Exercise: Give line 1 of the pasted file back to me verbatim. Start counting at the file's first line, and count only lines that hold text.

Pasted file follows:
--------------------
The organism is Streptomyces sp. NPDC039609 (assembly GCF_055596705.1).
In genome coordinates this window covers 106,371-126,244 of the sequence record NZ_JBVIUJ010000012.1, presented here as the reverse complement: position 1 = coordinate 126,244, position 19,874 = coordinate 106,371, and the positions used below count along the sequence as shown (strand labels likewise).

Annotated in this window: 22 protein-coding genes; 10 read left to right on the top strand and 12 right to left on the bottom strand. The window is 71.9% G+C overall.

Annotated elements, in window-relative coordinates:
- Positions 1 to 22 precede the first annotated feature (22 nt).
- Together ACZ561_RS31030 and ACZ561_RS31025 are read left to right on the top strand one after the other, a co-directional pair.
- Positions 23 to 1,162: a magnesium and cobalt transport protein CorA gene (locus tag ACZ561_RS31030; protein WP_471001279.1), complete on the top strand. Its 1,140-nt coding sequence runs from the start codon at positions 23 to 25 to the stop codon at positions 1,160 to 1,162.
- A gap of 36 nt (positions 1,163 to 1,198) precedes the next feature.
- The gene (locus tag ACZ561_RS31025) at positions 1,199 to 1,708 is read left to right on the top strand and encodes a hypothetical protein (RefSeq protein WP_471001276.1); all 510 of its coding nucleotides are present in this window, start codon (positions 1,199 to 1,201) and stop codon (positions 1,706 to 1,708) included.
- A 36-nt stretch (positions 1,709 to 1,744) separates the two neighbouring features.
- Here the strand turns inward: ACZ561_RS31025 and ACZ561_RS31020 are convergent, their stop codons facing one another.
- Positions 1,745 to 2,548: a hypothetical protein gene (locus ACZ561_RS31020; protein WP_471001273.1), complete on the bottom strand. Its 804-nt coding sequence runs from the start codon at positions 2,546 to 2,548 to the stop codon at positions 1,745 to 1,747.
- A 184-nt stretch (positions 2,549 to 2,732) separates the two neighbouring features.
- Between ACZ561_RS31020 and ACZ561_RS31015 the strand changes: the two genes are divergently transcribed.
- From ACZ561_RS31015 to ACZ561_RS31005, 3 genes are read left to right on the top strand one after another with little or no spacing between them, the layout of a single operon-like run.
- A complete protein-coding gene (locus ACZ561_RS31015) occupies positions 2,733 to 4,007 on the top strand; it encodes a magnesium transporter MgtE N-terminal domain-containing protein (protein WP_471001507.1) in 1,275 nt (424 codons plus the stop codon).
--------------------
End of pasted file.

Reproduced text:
The organism is Streptomyces sp. NPDC039609 (assembly GCF_055596705.1).